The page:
GO: Patti Smith x AGO
March 12, 2013
With all the hype around the AGO’s newest exhibit, Patti Smith: Camera Solo, we want to focus on one of the icon’s other timeless works, Just Kids. While we encourage you to see this beautiful, subtle exhibition, (image above), we want to provide a little background for those who an unfamiliar with the legendary Patti Smith.
Published in 2010, the tenderly and beautifully written memoir of the folk singer, poet, photographer, artist is a critically acclaimed, award-winning best-seller that has circulated around the Faulhaber office multiple times. Just Kids perfectly embodies exactly what New York became to a pair of lovers, friends, soul mates, muses, and artists. Through chronicling special moments in her awakening as an artist, Smith remembers her first interactions with the likes of Bob Dylan, Sam Sheppard, Jimi Hendrix, and a sweet moment with a sad bemoaned Janis Joplin in which Smith sings a song so touching that the words leap sadly off the page and fill your eyes with tears. The main story vibrates around the religious and intertwined lives of Patti Smith and Robert Mapplethorpe, their love, creation and mischief. Smith invites us into their beautiful and tragic lives, while we witness the gut-wrenching birth of their own celebrity.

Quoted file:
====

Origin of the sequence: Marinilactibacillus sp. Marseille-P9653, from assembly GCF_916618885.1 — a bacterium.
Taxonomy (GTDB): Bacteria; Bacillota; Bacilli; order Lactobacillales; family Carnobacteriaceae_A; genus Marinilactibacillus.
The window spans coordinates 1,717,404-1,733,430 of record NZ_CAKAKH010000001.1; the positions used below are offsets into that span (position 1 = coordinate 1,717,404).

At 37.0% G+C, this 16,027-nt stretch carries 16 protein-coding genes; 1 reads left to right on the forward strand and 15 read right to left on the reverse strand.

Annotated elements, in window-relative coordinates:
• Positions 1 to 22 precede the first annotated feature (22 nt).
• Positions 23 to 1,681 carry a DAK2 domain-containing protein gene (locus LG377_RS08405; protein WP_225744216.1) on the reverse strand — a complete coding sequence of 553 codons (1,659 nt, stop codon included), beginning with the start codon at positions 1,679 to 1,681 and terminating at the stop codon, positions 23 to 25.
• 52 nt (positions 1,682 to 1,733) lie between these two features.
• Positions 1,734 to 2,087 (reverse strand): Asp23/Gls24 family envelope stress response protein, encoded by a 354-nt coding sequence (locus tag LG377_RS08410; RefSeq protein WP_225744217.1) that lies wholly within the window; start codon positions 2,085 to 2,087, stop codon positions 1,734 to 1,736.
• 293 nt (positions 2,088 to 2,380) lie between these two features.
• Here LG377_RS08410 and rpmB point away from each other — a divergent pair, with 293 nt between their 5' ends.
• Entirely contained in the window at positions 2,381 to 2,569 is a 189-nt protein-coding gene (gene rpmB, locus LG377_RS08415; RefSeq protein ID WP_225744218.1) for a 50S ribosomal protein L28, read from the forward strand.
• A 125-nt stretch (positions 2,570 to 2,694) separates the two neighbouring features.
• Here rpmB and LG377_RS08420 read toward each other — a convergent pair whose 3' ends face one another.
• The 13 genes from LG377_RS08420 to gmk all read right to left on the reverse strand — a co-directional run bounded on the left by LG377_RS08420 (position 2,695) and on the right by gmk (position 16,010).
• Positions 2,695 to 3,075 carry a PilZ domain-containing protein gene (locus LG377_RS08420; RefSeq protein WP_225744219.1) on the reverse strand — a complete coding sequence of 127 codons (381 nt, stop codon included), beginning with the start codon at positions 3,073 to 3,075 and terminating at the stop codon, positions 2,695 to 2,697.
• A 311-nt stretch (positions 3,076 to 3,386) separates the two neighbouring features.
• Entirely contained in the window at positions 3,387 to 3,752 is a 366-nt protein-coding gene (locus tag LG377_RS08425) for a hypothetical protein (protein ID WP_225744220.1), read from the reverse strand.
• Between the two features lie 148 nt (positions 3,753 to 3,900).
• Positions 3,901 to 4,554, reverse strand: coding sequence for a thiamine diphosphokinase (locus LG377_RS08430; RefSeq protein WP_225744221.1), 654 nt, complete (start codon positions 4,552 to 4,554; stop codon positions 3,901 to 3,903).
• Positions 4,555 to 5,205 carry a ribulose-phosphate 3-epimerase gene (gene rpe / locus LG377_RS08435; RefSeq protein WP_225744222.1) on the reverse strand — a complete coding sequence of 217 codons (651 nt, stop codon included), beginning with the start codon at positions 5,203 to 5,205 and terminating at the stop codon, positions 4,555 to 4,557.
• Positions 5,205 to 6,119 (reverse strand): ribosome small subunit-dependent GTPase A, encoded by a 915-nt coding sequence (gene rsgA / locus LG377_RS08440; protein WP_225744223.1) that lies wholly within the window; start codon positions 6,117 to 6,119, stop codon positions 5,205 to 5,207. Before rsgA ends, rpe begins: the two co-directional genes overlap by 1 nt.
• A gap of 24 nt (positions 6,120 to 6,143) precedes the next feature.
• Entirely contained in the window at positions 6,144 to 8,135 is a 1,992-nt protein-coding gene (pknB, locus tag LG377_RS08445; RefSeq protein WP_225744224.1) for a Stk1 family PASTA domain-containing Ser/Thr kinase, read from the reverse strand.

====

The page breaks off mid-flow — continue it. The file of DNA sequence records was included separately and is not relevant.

Each time someone in our office finished the book we mourn the loss again of our beloved Mapplethorpe, share the glee of Patti’s interactions with her hero, the allusive Bod Dylan and her own budding love with Allen Lanier. We have selected some of our favorite moments from the bio to share:
“I imagined myself as Frida to Diego, both muse and maker. I dreamed of meeting an artist to love and support and work with side by side.”
“Everything distracted me, but most of all myself.”
“I wish I could just project everything on the paper,”
“We never had any children,” he said ruefully. “Our work was our children.”
“I hated the soup and felt little for the can.”
“We went our separate ways, but within walking distance of one another.”
“We learned we wanted too much. We could only give from the perspective of who we were and what we had. Apart, we were able to see with even greater clarity that we didn’t want to be without each other.”